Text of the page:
March 9th, 2017 by adminHow can ‘honeypots’ and artificial intelligence help to protect your network and data? Read on to learn how companies are leveraging cutting edge approaches, in addition to firewalls and other traditional security measures, to increase IT security and protect against cyber security breaches and how you can benefit too.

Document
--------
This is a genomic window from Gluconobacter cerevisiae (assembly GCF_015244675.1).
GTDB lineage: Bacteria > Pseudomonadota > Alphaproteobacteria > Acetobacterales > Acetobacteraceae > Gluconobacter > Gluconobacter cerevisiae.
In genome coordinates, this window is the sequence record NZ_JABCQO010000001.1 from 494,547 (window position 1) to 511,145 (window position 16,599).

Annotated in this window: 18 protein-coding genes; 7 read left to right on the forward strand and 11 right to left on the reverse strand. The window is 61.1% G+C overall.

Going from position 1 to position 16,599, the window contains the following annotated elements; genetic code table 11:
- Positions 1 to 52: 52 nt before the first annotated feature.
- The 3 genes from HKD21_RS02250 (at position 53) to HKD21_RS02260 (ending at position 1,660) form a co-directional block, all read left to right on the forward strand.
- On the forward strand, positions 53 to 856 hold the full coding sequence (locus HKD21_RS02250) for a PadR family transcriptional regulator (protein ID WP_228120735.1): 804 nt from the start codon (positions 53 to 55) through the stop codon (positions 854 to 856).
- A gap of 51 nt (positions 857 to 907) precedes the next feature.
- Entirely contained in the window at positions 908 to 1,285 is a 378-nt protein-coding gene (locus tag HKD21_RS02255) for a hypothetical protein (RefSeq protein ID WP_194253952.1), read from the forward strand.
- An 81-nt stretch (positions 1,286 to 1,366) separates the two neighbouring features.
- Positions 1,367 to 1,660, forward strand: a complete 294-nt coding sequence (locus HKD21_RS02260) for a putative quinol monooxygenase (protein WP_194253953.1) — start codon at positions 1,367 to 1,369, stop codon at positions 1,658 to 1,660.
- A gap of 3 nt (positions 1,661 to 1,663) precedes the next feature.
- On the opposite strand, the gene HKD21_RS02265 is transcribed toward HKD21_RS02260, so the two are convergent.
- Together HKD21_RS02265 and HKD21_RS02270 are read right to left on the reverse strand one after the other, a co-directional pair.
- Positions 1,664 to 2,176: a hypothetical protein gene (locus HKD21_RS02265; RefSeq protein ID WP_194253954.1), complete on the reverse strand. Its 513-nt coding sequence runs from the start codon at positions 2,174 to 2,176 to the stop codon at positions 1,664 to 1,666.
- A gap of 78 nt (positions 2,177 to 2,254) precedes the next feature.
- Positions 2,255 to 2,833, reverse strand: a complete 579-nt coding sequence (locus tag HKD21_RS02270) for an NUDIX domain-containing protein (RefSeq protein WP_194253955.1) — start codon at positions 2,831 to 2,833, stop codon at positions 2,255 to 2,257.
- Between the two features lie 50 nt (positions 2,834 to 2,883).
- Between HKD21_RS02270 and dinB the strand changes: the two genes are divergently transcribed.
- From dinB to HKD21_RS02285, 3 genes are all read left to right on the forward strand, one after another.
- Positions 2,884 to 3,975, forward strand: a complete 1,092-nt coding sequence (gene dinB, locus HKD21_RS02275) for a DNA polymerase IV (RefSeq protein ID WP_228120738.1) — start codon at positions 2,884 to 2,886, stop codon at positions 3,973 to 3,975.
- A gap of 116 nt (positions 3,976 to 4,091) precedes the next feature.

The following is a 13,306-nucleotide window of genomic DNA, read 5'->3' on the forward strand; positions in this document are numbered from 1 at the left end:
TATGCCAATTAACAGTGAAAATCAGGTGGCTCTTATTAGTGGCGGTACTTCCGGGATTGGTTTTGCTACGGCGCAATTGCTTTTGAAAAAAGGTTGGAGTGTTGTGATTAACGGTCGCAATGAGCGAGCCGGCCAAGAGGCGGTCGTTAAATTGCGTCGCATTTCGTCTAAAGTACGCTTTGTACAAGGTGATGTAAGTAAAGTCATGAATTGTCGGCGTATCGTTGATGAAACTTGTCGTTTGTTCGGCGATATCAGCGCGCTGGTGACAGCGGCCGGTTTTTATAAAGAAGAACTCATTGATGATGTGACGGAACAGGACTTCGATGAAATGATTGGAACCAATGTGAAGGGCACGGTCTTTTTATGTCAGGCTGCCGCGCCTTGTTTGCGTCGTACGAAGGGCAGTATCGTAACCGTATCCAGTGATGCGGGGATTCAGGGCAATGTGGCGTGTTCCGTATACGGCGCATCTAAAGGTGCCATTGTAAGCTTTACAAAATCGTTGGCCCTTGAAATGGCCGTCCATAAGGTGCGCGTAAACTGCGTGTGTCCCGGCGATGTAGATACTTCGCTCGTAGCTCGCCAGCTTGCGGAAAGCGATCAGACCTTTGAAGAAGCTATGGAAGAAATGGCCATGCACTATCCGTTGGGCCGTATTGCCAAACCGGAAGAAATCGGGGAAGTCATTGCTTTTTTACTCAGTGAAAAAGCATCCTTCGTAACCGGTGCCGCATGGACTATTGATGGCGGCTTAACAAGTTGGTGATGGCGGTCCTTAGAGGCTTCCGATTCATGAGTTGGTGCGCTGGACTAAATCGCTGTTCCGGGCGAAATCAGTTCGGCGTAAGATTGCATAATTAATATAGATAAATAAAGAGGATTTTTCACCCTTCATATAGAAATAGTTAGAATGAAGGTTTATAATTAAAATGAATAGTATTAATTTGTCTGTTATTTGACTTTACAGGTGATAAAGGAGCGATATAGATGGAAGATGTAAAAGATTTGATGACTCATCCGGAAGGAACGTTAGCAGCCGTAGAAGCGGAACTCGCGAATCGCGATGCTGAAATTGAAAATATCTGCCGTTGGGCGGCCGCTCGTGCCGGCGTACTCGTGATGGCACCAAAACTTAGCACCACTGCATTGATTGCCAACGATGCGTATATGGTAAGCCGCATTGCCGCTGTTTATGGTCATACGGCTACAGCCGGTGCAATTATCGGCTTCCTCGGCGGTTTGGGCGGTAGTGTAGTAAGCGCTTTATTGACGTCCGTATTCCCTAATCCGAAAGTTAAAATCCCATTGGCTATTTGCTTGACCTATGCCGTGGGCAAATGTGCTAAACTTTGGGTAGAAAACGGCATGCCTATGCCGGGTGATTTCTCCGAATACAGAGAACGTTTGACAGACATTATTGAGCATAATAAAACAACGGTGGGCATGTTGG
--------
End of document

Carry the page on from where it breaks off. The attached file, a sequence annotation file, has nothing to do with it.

Intelligently Protecting Against Viruses & MalwareWhile it may seem like a fail-safe option, traditional virus protection—which compares files against a database of potentially nefarious signatures and marks files as bad if there is a match—is flawed. With millions of viruses, ransomware, and malware, relying on a database of signature files for comparison does not guarantee safety. Just one signature variation enables the malicious file to get past. And hackers, changing signatures at rapid rates—some estimating at around a million a day--are counting on it. Add to that that employees may not always receive the latest version of virus protection while going on vacation or traveling out of the country, rendering their software out of date and leaving them exposed upon return. Former Global Vice President of McAfee, Stuart McClure, recognized the need for a new approach to more effectively predict, prevent and proactively protect against threats, in starting Cylance. With Cylance technology deployed on over four million endpoints and protecting hundreds of enterprise clients worldwide, the technology offers a new, more innovative and effective strategy to identify threats. Cylance doesn’t recommend replacing traditional anti-virus software but, instead, augmenting it with artificial intelligence (AI) and a math-based approach. Using AI, Cylance looks at common characteristics of millions of good and bad files. The company’s Protect software examines every file that tries to run on an endpoint—such as a PC, Mac, server, even point of sale system—to determine how the file should, versus is trying to, work. A Word document shouldn't contain executable code regardless of whether it's running directly or being loaded from the Web, for instance. The technology decides what the endpoint executes and what it does not. Any inappropriate behavior is flagged, and the file is blocked in real time before it can cause harm. You might remember the government breach in the Office of Personnel Management background-check investigation database late last year. The exposure jeopardized social security numbers, employment and financial history, and even fingerprint data for some, from 20 million individuals whose data was exposed. Cylance found the initial breach—a DLL file disguised as a McAfee antivirus executable. Cylance determined this file was not legitimate for OPM, as the organization did not use McAfee’s AV software. Unlike with other technologies, Cylance does not require a large database of signatures to compare against, and there is nothing to go out of date, so to speak. It requires only about 30 megabytes of space and is designed to not impact performance, with less than 1% of CPU usage at endpoints and no Internet connection required. Though the company issues updates, they are typically only incremental, with mathematical model performance already robust and only slight tweaks required periodically, which means employees are still protected when they go away.